NSE - Nuclear Science & Engineering at MIT


Long fuel cycles for LWRS

The US industry move toward on-line maintenance stimulated this CANES study in which enhanced economic performance of LWR operations and maintenance was pursued by designing for operating cycles of 4 years and beyond, considerably longer than the current 18 to 24 month operating cycles. Steps to offset the higher fuel costs incurred in single batch cores for these longer cycles by elimination of  shutdown time for fuel reloading and associated downtime labor cost were extensively studied. These included new epithermal LWR core designs for lifetime up to 8 years and strategies for maintenance, which extended the allowable time period between inspections. Testing needs that were found limiting had to be extended by new component design or eliminated by on-line performance.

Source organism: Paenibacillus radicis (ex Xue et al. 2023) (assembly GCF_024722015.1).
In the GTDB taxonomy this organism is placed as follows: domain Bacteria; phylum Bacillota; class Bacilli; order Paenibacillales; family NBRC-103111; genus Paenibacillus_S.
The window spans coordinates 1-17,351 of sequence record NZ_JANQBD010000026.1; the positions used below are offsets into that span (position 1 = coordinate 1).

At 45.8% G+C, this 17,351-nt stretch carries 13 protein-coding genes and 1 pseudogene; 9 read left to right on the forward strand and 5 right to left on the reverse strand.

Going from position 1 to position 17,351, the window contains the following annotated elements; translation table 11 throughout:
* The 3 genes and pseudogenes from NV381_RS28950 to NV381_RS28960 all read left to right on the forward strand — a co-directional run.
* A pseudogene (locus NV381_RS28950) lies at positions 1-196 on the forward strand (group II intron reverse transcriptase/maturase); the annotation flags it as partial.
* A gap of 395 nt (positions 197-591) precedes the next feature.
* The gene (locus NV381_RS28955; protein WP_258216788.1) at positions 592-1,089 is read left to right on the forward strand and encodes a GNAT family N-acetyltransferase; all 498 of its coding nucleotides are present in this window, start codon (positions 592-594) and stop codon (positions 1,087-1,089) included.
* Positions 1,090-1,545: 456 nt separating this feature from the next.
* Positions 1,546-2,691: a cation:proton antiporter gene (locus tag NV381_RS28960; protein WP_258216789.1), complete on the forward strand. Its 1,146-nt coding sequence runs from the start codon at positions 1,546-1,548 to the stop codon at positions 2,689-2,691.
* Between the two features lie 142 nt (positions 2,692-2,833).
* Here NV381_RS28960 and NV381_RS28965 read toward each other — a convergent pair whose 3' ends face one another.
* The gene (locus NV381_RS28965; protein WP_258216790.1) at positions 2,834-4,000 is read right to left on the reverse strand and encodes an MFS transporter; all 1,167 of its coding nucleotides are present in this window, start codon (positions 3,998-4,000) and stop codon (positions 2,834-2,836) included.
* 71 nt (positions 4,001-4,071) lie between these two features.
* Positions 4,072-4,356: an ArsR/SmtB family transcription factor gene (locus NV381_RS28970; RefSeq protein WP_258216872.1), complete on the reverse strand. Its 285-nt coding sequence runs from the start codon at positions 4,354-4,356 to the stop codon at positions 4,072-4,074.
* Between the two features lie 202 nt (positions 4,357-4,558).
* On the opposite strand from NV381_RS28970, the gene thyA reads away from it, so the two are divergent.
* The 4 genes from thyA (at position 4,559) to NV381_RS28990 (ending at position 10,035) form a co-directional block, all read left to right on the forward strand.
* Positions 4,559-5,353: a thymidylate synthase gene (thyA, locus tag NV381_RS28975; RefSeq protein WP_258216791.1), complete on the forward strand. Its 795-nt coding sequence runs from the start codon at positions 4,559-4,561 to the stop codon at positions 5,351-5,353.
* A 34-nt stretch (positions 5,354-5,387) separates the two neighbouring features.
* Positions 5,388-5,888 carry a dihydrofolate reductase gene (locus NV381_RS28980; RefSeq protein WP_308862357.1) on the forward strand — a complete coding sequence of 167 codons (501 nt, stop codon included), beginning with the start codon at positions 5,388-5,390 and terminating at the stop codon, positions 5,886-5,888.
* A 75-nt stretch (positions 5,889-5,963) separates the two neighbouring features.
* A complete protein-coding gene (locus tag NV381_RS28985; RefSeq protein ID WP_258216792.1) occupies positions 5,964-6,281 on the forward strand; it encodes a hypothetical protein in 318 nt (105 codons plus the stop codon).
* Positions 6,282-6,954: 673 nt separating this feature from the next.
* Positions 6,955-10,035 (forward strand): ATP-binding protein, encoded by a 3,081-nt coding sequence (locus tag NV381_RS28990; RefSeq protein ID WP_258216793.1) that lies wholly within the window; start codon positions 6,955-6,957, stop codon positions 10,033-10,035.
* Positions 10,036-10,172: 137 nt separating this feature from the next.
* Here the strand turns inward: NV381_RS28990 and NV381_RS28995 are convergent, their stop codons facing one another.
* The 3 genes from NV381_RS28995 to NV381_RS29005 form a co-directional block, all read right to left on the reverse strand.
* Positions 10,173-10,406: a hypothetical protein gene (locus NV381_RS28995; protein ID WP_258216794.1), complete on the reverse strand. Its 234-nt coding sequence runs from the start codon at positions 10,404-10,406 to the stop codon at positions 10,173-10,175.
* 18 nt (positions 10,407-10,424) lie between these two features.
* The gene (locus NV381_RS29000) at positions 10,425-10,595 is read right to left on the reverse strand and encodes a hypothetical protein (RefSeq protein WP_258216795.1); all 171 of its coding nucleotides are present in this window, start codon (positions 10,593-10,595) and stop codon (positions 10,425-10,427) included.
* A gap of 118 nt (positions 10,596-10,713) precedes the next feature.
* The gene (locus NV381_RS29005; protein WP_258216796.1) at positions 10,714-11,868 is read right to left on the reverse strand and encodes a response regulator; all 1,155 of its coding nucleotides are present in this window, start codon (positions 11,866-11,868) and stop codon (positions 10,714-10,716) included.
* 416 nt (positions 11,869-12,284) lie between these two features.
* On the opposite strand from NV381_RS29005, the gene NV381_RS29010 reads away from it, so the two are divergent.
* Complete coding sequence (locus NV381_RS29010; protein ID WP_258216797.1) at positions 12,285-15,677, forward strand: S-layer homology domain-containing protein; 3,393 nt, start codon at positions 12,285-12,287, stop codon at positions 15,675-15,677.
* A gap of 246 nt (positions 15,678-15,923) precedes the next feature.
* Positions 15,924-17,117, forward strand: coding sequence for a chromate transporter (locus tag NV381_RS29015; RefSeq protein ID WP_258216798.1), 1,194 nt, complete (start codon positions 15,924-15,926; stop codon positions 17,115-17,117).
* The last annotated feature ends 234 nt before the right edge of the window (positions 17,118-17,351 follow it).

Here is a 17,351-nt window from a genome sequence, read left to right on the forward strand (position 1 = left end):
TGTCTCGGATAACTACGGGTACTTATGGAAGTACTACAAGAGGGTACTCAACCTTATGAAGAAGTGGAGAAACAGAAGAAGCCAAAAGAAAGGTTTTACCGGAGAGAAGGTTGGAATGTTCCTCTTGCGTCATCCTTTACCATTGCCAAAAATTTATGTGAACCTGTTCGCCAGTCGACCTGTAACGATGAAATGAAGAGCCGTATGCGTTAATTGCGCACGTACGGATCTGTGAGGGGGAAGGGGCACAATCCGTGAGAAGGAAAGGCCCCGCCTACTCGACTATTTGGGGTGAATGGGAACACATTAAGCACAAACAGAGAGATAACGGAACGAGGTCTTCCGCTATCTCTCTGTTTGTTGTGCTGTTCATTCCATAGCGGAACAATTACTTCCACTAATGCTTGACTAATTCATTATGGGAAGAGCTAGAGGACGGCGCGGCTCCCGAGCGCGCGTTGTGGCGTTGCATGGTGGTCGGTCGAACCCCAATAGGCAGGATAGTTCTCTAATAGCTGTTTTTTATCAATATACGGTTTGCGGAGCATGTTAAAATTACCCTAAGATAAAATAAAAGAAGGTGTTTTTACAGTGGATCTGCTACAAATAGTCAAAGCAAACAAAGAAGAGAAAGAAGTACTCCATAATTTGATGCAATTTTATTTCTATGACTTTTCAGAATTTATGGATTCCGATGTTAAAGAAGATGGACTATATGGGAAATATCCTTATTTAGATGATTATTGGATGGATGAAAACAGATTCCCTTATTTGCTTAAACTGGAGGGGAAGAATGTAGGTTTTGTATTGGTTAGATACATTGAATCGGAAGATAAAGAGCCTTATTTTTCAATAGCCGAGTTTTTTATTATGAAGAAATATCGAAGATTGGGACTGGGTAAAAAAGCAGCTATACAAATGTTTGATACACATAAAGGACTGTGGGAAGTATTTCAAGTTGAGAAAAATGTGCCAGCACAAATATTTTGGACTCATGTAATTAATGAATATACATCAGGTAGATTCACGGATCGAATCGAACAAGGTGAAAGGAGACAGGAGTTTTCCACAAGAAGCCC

These cycle length extension strategies are being pursued by Small Modular Reactor (SMR) designers to maximize electric supply reliability and limit access to core to minimize global proliferation concerns.


  1. Galvin, M., N.E. Todreas, and L.E. Conway, "Maintenance Cycle Extension in the IRIS Advanced Light Water Reactor Plant Design" MS #01075, Nuclear Technology, Vol. 143, Pg. 270–280, September 2003.
  2. Saccheri, J., N.E. Todreas, and M.J. Driscoll, “Design and Economic Evaluation of an Advanced Tight-Lattice Core for the IRIS Integral Primary System Reactor,” Nuclear Technology, Vol. 158, No. 3, June 2007, pp. 315–347.

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